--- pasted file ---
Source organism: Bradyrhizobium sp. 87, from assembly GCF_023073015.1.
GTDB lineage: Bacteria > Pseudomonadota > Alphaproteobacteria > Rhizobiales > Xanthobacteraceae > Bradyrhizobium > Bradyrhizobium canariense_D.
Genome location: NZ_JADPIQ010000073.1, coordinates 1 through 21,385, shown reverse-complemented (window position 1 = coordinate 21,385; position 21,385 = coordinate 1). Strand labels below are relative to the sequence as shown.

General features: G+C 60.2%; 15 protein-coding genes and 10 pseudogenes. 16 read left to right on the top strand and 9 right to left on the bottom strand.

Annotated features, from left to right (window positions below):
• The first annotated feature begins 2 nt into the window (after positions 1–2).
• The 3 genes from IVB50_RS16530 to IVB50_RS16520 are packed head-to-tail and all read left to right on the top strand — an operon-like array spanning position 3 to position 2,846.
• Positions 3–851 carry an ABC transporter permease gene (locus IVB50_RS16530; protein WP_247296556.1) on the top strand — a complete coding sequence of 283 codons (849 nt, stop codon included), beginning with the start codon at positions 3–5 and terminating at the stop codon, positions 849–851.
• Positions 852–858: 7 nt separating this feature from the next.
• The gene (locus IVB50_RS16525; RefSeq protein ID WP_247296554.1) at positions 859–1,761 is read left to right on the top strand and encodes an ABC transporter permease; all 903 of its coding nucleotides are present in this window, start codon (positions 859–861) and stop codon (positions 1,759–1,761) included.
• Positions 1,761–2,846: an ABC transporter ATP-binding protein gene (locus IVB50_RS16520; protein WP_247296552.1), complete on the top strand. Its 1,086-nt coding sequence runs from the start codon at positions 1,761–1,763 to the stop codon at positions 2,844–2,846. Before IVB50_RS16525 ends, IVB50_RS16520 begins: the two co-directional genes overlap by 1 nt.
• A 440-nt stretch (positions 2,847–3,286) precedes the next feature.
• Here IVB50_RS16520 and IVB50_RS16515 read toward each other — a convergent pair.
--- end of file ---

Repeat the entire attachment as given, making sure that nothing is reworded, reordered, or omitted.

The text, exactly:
Source organism: Bradyrhizobium sp. 87, from assembly GCF_023073015.1.
GTDB lineage: Bacteria > Pseudomonadota > Alphaproteobacteria > Rhizobiales > Xanthobacteraceae > Bradyrhizobium > Bradyrhizobium canariense_D.
Genome location: NZ_JADPIQ010000073.1, coordinates 1 through 21,385, shown reverse-complemented (window position 1 = coordinate 21,385; position 21,385 = coordinate 1). Strand labels below are relative to the sequence as shown.

General features: G+C 60.2%; 15 protein-coding genes and 10 pseudogenes. 16 read left to right on the top strand and 9 right to left on the bottom strand.

Annotated features, from left to right (window positions below):
• The first annotated feature begins 2 nt into the window (after positions 1–2).
• The 3 genes from IVB50_RS16530 to IVB50_RS16520 are packed head-to-tail and all read left to right on the top strand — an operon-like array spanning position 3 to position 2,846.
• Positions 3–851 carry an ABC transporter permease gene (locus IVB50_RS16530; protein WP_247296556.1) on the top strand — a complete coding sequence of 283 codons (849 nt, stop codon included), beginning with the start codon at positions 3–5 and terminating at the stop codon, positions 849–851.
• Positions 852–858: 7 nt separating this feature from the next.
• The gene (locus IVB50_RS16525; RefSeq protein ID WP_247296554.1) at positions 859–1,761 is read left to right on the top strand and encodes an ABC transporter permease; all 903 of its coding nucleotides are present in this window, start codon (positions 859–861) and stop codon (positions 1,759–1,761) included.
• Positions 1,761–2,846: an ABC transporter ATP-binding protein gene (locus IVB50_RS16520; protein WP_247296552.1), complete on the top strand. Its 1,086-nt coding sequence runs from the start codon at positions 1,761–1,763 to the stop codon at positions 2,844–2,846. Before IVB50_RS16525 ends, IVB50_RS16520 begins: the two co-directional genes overlap by 1 nt.
• A 440-nt stretch (positions 2,847–3,286) precedes the next feature.
• Here IVB50_RS16520 and IVB50_RS16515 read toward each other — a convergent pair.